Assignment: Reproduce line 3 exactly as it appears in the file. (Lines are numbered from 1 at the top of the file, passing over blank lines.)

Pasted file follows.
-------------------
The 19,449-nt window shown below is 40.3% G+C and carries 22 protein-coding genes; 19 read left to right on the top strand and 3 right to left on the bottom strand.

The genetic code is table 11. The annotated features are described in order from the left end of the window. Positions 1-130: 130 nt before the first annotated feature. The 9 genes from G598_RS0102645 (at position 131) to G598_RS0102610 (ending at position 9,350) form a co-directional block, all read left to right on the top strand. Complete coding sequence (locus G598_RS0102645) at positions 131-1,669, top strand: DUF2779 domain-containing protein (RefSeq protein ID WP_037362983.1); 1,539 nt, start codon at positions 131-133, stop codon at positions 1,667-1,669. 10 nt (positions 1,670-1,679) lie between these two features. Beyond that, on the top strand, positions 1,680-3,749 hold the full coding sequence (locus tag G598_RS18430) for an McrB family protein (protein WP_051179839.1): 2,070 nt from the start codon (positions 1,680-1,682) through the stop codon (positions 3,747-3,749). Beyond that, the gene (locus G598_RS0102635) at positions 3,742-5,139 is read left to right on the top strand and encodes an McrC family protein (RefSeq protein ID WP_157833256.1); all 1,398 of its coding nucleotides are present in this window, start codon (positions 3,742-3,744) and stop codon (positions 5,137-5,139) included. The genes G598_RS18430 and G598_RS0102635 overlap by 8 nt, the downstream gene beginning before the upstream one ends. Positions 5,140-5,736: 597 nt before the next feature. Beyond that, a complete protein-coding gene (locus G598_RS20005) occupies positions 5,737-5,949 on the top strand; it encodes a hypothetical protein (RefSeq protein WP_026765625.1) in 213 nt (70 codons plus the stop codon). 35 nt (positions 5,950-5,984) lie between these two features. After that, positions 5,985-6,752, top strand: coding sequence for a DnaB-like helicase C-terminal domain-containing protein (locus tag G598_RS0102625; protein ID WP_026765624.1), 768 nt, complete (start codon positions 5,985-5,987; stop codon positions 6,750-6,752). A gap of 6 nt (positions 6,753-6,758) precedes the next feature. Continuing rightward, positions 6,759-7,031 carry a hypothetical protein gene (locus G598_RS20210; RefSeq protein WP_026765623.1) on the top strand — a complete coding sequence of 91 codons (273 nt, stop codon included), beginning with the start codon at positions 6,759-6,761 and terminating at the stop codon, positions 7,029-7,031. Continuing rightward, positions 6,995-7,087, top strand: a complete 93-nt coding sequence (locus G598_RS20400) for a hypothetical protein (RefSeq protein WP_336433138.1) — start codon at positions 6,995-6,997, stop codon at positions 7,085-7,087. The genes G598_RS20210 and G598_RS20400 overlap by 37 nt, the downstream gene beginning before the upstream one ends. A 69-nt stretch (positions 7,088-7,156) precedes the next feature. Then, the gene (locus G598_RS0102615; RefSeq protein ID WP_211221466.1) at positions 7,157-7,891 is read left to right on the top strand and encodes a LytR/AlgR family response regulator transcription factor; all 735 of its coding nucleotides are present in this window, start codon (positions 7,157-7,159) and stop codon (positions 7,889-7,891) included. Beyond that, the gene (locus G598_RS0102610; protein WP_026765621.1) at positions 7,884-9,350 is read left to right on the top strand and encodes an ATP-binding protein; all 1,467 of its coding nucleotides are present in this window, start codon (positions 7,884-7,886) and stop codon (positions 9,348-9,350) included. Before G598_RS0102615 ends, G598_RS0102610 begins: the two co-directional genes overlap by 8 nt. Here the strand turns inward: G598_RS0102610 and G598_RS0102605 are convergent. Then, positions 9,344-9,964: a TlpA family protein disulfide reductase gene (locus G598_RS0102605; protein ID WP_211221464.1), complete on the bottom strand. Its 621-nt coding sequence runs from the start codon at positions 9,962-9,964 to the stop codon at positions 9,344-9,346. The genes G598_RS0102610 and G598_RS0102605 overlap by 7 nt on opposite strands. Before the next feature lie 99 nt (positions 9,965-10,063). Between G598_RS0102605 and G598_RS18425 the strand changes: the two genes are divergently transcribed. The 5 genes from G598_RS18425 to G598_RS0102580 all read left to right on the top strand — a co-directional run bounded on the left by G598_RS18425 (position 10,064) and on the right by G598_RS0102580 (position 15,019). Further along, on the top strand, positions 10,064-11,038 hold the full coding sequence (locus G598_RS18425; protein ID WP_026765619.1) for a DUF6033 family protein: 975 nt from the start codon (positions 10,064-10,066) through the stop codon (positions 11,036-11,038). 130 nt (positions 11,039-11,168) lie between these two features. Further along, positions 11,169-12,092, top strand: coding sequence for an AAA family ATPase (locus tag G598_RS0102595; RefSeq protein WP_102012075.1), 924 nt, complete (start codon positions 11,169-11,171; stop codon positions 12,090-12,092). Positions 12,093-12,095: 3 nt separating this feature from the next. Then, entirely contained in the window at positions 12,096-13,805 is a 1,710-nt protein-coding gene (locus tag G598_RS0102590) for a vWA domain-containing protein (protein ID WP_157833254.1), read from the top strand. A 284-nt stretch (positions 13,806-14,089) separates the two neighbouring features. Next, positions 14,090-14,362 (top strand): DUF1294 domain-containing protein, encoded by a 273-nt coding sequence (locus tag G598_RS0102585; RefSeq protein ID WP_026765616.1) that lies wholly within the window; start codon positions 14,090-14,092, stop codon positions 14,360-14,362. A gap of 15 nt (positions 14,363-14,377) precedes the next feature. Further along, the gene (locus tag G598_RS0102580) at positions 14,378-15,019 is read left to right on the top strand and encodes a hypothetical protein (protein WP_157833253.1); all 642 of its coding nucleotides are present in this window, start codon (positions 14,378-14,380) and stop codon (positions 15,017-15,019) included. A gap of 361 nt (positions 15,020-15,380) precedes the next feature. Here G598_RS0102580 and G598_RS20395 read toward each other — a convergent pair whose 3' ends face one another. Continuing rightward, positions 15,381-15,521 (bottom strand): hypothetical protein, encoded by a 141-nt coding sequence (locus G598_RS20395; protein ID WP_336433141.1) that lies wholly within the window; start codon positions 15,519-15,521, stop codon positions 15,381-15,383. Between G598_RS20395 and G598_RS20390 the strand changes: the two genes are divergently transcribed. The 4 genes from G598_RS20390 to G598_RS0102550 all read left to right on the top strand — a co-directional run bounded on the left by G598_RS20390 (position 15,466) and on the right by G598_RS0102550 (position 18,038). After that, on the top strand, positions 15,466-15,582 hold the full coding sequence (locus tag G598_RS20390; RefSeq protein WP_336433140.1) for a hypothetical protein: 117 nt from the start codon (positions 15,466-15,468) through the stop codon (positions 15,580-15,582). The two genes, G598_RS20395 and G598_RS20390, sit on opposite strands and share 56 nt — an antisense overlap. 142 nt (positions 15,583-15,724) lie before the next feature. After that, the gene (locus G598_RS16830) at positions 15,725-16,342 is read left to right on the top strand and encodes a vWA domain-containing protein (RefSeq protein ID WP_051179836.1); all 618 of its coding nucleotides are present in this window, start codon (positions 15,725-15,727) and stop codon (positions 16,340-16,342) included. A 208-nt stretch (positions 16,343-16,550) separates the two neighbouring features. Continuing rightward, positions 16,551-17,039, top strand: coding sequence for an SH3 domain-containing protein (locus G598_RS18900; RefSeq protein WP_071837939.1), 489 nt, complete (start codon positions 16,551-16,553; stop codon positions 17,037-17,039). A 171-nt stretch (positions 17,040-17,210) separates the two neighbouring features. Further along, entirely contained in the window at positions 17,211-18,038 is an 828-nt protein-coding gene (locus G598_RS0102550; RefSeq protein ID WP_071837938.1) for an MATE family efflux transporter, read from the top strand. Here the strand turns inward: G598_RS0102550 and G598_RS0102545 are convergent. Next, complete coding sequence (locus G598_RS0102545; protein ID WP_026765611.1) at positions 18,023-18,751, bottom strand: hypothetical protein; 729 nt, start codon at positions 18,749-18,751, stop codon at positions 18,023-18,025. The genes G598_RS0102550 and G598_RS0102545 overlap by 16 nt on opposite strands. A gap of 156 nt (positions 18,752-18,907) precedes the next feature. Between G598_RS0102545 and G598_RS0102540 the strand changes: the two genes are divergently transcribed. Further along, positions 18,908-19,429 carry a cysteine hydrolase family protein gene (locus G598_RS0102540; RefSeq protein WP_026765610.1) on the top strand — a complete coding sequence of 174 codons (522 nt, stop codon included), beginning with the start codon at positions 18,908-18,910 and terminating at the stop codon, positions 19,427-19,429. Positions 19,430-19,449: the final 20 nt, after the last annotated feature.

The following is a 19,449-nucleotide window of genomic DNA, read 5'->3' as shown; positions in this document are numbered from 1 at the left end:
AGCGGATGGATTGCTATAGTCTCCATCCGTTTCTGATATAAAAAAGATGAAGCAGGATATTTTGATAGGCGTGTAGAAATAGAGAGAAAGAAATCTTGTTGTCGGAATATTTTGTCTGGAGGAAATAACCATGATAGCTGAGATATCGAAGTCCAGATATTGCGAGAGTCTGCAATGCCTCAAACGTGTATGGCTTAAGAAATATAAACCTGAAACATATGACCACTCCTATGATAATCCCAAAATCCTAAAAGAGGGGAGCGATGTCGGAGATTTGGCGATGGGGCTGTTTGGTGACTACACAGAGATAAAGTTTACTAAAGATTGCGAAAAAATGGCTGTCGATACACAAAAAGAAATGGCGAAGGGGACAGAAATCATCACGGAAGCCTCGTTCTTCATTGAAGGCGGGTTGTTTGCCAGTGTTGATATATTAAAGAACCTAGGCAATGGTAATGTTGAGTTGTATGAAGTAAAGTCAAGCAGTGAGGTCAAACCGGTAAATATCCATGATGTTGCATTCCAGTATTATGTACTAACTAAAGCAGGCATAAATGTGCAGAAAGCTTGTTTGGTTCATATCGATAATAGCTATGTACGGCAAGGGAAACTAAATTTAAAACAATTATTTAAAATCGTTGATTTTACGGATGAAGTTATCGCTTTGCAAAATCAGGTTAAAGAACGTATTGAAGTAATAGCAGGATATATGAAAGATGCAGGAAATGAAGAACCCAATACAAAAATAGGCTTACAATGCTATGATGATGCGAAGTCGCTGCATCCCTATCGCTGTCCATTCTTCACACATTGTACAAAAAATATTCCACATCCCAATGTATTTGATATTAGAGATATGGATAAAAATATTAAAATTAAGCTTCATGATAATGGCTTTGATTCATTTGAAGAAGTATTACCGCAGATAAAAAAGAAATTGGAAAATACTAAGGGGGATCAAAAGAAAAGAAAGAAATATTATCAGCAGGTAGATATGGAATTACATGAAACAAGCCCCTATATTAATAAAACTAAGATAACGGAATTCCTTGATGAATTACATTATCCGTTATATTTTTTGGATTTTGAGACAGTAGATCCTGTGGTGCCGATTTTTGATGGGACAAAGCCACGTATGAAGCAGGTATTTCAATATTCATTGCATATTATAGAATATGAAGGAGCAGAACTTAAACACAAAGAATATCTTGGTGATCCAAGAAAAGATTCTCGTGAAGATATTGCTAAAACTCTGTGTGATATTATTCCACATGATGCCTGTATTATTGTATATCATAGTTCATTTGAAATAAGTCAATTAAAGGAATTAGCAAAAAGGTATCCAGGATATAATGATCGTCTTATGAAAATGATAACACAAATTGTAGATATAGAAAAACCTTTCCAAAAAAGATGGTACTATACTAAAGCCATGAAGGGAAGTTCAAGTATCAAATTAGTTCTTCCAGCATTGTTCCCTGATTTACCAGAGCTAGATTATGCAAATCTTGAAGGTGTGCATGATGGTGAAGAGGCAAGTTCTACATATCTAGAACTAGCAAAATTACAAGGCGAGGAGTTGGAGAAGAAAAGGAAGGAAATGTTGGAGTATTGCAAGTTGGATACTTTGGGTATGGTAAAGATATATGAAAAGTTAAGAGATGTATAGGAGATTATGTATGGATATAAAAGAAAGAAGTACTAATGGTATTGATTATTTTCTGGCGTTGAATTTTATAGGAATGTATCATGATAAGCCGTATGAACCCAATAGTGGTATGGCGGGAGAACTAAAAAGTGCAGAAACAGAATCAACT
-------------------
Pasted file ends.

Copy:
The following is a 19,449-nucleotide window of genomic DNA, read 5'->3' as shown; positions in this document are numbered from 1 at the left end: